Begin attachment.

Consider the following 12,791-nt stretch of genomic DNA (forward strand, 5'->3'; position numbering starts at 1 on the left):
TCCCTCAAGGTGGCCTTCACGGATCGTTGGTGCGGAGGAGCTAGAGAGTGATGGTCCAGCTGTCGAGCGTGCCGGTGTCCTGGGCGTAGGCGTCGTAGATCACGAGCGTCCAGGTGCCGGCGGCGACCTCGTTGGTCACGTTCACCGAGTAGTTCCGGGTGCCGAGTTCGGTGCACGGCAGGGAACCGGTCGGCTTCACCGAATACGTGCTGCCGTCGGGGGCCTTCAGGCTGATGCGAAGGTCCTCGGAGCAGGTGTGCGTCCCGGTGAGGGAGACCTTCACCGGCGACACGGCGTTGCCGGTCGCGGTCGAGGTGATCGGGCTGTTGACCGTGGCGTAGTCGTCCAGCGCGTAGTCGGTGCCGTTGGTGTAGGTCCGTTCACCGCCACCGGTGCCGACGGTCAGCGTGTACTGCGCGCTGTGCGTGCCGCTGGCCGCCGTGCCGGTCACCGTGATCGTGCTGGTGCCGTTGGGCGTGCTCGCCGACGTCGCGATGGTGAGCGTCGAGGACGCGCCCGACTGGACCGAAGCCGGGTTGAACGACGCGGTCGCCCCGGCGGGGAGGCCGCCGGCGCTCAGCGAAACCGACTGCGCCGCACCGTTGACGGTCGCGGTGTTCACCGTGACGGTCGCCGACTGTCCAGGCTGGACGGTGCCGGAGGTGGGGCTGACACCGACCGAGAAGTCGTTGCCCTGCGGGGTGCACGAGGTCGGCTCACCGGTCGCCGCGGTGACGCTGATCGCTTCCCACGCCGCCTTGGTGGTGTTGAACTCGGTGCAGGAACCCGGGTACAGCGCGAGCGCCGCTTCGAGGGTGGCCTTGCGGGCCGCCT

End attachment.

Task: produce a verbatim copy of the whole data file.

Consider the following 12,791-nt stretch of genomic DNA (forward strand, 5'->3'; position numbering starts at 1 on the left):
TCCCTCAAGGTGGCCTTCACGGATCGTTGGTGCGGAGGAGCTAGAGAGTGATGGTCCAGCTGTCGAGCGTGCCGGTGTCCTGGGCGTAGGCGTCGTAGATCACGAGCGTCCAGGTGCCGGCGGCGACCTCGTTGGTCACGTTCACCGAGTAGTTCCGGGTGCCGAGTTCGGTGCACGGCAGGGAACCGGTCGGCTTCACCGAATACGTGCTGCCGTCGGGGGCCTTCAGGCTGATGCGAAGGTCCTCGGAGCAGGTGTGCGTCCCGGTGAGGGAGACCTTCACCGGCGACACGGCGTTGCCGGTCGCGGTCGAGGTGATCGGGCTGTTGACCGTGGCGTAGTCGTCCAGCGCGTAGTCGGTGCCGTTGGTGTAGGTCCGTTCACCGCCACCGGTGCCGACGGTCAGCGTGTACTGCGCGCTGTGCGTGCCGCTGGCCGCCGTGCCGGTCACCGTGATCGTGCTGGTGCCGTTGGGCGTGCTCGCCGACGTCGCGATGGTGAGCGTCGAGGACGCGCCCGACTGGACCGAAGCCGGGTTGAACGACGCGGTCGCCCCGGCGGGGAGGCCGCCGGCGCTCAGCGAAACCGACTGCGCCGCACCGTTGACGGTCGCGGTGTTCACCGTGACGGTCGCCGACTGTCCAGGCTGGACGGTGCCGGAGGTGGGGCTGACACCGACCGAGAAGTCGTTGCCCTGCGGGGTGCACGAGGTCGGCTCACCGGTCGCCGCGGTGACGCTGATCGCTTCCCACGCCGCCTTGGTGGTGTTGAACTCGGTGCAGGAACCCGGGTACAGCGCGAGCGCCGCTTCGAGGGTGGCCTTGCGGGCCGCCT